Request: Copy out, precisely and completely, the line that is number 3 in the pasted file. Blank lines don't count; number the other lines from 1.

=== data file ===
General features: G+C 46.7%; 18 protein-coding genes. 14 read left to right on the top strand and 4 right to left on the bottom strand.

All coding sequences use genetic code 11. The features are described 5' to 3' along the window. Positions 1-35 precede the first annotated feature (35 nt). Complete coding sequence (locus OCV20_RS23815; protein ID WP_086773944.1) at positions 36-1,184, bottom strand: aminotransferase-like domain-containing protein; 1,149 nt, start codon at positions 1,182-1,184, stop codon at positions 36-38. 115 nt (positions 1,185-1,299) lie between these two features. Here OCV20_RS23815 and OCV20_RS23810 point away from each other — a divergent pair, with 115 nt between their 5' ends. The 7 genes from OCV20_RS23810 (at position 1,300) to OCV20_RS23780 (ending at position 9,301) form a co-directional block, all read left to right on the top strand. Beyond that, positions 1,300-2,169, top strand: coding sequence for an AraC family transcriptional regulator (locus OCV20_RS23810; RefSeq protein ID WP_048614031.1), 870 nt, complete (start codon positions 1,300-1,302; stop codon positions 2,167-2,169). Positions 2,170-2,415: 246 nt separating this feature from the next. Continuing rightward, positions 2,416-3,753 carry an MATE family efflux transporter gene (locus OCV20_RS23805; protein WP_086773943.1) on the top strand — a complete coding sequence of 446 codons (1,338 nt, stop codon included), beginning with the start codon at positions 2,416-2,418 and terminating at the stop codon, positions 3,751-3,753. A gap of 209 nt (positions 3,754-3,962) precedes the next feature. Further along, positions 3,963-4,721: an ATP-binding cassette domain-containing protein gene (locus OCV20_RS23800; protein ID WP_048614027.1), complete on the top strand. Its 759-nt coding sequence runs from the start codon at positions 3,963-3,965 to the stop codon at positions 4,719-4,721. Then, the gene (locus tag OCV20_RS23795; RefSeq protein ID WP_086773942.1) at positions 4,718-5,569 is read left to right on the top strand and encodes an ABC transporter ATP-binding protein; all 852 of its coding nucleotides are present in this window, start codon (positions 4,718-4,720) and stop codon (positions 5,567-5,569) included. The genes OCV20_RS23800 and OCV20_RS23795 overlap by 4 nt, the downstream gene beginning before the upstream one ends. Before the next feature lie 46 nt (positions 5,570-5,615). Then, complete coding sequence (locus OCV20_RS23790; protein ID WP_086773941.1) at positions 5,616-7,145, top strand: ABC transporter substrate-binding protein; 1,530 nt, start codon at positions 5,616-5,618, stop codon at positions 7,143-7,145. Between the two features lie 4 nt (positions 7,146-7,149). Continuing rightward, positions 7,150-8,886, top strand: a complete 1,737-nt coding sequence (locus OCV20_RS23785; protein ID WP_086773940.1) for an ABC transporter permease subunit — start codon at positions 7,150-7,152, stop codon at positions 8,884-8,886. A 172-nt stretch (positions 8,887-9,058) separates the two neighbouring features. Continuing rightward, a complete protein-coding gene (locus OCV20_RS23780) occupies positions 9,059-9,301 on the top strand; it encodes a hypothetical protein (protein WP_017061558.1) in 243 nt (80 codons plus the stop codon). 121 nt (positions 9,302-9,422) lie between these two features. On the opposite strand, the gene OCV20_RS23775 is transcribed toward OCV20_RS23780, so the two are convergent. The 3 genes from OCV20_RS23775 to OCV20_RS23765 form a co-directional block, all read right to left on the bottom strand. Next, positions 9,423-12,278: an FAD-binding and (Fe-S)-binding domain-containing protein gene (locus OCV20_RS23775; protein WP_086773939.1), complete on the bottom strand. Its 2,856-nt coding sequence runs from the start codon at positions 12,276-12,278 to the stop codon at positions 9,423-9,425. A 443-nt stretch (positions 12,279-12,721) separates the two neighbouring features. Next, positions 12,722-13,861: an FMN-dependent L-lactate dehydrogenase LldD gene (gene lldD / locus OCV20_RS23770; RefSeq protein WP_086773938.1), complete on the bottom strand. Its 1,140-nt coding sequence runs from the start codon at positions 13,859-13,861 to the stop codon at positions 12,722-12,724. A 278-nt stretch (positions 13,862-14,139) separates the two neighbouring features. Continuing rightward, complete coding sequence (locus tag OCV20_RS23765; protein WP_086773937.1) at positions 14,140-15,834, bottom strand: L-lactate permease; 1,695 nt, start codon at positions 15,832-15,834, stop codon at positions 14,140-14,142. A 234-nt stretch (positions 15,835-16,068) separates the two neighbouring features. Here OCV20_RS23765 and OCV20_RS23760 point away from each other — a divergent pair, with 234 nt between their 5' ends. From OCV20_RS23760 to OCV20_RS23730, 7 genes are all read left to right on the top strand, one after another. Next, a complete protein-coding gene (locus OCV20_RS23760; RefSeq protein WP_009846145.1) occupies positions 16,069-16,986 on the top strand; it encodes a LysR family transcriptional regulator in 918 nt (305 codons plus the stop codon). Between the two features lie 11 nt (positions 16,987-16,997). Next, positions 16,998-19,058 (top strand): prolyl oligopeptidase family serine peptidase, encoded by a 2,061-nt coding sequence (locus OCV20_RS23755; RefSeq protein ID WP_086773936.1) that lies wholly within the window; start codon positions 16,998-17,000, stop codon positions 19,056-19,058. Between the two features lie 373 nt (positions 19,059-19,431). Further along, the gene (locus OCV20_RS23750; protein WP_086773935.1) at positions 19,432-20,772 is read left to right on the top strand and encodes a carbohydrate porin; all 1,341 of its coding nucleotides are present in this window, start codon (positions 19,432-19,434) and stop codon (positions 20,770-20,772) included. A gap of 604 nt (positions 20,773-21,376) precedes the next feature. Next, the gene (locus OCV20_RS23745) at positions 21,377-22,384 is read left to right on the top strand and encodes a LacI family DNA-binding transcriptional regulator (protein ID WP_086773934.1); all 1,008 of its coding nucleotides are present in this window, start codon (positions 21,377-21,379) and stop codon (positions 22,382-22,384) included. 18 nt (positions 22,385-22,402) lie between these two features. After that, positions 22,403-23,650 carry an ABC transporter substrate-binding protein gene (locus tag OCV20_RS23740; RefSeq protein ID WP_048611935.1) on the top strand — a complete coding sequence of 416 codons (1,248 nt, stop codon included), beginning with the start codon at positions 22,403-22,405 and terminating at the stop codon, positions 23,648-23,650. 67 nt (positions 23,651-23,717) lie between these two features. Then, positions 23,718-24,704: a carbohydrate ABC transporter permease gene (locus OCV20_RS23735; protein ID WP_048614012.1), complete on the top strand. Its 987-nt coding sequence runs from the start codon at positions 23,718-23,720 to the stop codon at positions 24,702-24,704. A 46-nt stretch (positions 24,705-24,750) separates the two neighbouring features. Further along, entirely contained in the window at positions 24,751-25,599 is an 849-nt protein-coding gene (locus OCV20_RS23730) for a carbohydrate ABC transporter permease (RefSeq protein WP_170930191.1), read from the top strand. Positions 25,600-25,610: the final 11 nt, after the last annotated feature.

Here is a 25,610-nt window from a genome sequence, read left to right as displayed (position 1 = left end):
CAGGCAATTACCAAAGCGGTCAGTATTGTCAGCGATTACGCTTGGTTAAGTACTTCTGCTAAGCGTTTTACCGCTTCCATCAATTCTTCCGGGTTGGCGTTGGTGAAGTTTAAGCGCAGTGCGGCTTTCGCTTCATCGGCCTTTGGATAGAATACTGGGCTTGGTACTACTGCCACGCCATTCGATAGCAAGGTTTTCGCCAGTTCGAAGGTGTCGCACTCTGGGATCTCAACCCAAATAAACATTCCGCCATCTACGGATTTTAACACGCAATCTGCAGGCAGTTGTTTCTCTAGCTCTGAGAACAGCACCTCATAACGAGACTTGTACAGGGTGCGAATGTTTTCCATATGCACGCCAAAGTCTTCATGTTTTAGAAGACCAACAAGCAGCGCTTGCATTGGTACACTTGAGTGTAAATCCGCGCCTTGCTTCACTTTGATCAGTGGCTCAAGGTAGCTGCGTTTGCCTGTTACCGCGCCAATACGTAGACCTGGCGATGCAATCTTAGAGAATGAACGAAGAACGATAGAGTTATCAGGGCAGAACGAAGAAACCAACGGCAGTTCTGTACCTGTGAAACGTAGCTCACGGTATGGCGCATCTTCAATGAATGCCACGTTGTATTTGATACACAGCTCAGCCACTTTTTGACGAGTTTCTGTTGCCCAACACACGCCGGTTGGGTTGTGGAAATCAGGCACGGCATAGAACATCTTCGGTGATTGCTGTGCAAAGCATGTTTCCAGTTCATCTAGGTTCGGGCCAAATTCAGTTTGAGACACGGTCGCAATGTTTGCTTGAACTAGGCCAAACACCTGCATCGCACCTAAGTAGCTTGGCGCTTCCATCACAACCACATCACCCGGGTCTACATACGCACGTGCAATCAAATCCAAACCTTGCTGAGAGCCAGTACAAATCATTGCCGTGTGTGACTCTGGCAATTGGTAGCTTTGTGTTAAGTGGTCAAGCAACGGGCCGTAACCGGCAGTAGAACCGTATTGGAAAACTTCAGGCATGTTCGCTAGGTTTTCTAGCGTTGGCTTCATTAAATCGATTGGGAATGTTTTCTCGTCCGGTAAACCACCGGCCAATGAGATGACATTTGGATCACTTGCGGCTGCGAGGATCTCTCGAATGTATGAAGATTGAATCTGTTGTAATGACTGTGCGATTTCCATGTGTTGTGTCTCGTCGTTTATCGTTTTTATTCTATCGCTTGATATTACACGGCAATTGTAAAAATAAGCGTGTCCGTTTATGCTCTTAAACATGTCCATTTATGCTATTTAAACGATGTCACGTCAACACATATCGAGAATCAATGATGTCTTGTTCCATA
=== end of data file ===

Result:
Here is a 25,610-nt window from a genome sequence, read left to right as displayed (position 1 = left end):